Sir Chris Hoy said drivers and cyclists need to put themselves in each other’s shoes to improve road safety.
The six-time Olympic and 11-time world champion called for the end to “them and us” language used when describing road users.
Speaking at the Cheltenham Literature Festival, the former track star said more communication is needed including thumbs up and more thanking.
The 42-year-old said: “We’re are all someone’s son, daughter, mother, father, sister brother, we’re people and when people’s lives are at risk it is time to stop having ‘them and us’.
“Most cyclists drive and vice versa. You have to try and put yourself in the shoes of the other person.”
The Olympic hero was speaking on Wednesday to promote his new book, How to Ride a Bike.
Sir Chris retired from competitive cycling in 2013 and is now a racing driver, competing in the 2016 Le Mans 24 Hours race.
Speaking at the literary festival, Sir Chris added: “If you are cycling and thinking 'Well, they can sit behind me for half a mile on this single lane road' ... it's not about saying you should get out of the way and let them through, it's about, when they do come past, just give them the thumbs-up and you can see the road's clear, give them a wave through, say thanks and that little bit of communication helps.
“Equally, when you are a motorist, to understand what it feels like to have a wing mirror buzz past your ear is utterly terrifying.”
He also revealed that he recently crashed while trying to wheelie an E-bike outside his house.
Sir Chris said his friend and track cyclist Philip Hindes visited with his new E-bike.
Taking it out on his front driveway, Sir Chris popped up the front end and was aware of the extra power but when he tried to grab the rear brake he found they were set up European style.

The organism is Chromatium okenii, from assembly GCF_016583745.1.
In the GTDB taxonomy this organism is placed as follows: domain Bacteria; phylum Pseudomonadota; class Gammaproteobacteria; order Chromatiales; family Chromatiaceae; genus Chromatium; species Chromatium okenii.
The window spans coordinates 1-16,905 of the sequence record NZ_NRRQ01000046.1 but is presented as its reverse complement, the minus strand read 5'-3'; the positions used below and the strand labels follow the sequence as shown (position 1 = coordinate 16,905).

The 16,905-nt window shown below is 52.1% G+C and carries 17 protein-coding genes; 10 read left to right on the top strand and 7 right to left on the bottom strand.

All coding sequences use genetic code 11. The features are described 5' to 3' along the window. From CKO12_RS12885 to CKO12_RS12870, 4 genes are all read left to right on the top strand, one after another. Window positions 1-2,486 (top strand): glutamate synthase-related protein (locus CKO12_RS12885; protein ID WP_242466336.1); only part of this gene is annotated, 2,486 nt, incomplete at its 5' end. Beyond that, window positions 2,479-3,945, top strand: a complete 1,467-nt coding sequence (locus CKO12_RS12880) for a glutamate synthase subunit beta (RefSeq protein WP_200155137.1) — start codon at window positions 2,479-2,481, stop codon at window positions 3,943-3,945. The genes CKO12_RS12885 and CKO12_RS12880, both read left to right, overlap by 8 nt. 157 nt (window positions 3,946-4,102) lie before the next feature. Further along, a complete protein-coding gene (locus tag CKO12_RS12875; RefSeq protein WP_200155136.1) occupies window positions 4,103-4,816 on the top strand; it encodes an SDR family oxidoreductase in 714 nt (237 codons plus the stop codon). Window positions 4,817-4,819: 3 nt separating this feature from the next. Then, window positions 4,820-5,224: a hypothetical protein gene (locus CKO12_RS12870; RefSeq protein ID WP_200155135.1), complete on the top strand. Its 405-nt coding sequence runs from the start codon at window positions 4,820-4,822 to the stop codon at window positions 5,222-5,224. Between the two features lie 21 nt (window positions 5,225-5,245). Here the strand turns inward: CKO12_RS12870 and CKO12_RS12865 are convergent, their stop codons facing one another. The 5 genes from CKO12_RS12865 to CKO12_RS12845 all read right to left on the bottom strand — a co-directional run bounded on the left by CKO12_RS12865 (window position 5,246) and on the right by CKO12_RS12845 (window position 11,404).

His landed up on his back, hit his coccyx, the back of his head and winded himself.
Sir Chris said his wife is threatening to release the CCTV footage from the crash.
Alex is the digital news editor for CyclingWeekly.com. After gaining experience in local newsrooms, national newspapers and in digital journalism, Alex found his calling in cycling, first as a reporter and now as news editor responsible for Cycling Weekly's online news output.
Since pro cycling first captured his heart during the 2010 Tour de France (specifically the Contador-Schleck battle) and joining CW in 2018, Alex has covered three Tours de France, multiple editions of the Tour of Britain, and the World Championships, while both writing and video presenting for Cycling Weekly. He also specialises in fitness writing, often throwing himself into the deep end to help readers improve their own power numbers.
Away from journalism, Alex is a national level time triallist, avid gamer, and can usually be found buried in an eclectic selection of books.
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